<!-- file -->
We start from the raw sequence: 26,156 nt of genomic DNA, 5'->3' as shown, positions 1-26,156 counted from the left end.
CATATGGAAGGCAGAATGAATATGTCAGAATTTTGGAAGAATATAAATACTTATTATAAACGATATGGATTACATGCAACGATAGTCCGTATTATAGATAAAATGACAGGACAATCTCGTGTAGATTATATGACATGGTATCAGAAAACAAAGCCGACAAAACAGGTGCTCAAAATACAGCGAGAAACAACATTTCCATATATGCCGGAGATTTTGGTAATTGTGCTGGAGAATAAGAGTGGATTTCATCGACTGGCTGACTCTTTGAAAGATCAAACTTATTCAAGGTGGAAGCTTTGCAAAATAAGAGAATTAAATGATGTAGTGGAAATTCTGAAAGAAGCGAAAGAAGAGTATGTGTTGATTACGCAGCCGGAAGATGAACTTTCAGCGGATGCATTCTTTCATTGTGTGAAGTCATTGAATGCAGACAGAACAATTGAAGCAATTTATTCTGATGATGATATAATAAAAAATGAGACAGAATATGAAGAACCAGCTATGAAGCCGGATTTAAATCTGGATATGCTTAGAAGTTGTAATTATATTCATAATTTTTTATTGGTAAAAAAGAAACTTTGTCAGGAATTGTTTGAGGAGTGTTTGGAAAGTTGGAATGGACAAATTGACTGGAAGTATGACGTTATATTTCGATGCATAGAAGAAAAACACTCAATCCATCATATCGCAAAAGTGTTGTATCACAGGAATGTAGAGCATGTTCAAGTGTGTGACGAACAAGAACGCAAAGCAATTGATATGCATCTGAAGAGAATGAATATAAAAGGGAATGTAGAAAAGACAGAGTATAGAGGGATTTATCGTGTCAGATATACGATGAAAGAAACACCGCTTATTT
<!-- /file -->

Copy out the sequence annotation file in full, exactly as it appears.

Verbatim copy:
We start from the raw sequence: 26,156 nt of genomic DNA, 5'->3' as shown, positions 1-26,156 counted from the left end.
CATATGGAAGGCAGAATGAATATGTCAGAATTTTGGAAGAATATAAATACTTATTATAAACGATATGGATTACATGCAACGATAGTCCGTATTATAGATAAAATGACAGGACAATCTCGTGTAGATTATATGACATGGTATCAGAAAACAAAGCCGACAAAACAGGTGCTCAAAATACAGCGAGAAACAACATTTCCATATATGCCGGAGATTTTGGTAATTGTGCTGGAGAATAAGAGTGGATTTCATCGACTGGCTGACTCTTTGAAAGATCAAACTTATTCAAGGTGGAAGCTTTGCAAAATAAGAGAATTAAATGATGTAGTGGAAATTCTGAAAGAAGCGAAAGAAGAGTATGTGTTGATTACGCAGCCGGAAGATGAACTTTCAGCGGATGCATTCTTTCATTGTGTGAAGTCATTGAATGCAGACAGAACAATTGAAGCAATTTATTCTGATGATGATATAATAAAAAATGAGACAGAATATGAAGAACCAGCTATGAAGCCGGATTTAAATCTGGATATGCTTAGAAGTTGTAATTATATTCATAATTTTTTATTGGTAAAAAAGAAACTTTGTCAGGAATTGTTTGAGGAGTGTTTGGAAAGTTGGAATGGACAAATTGACTGGAAGTATGACGTTATATTTCGATGCATAGAAGAAAAACACTCAATCCATCATATCGCAAAAGTGTTGTATCACAGGAATGTAGAGCATGTTCAAGTGTGTGACGAACAAGAACGCAAAGCAATTGATATGCATCTGAAGAGAATGAATATAAAAGGGAATGTAGAAAAGACAGAGTATAGAGGGATTTATCGTGTCAGATATACGATGAAAGAAACACCGCTTATTT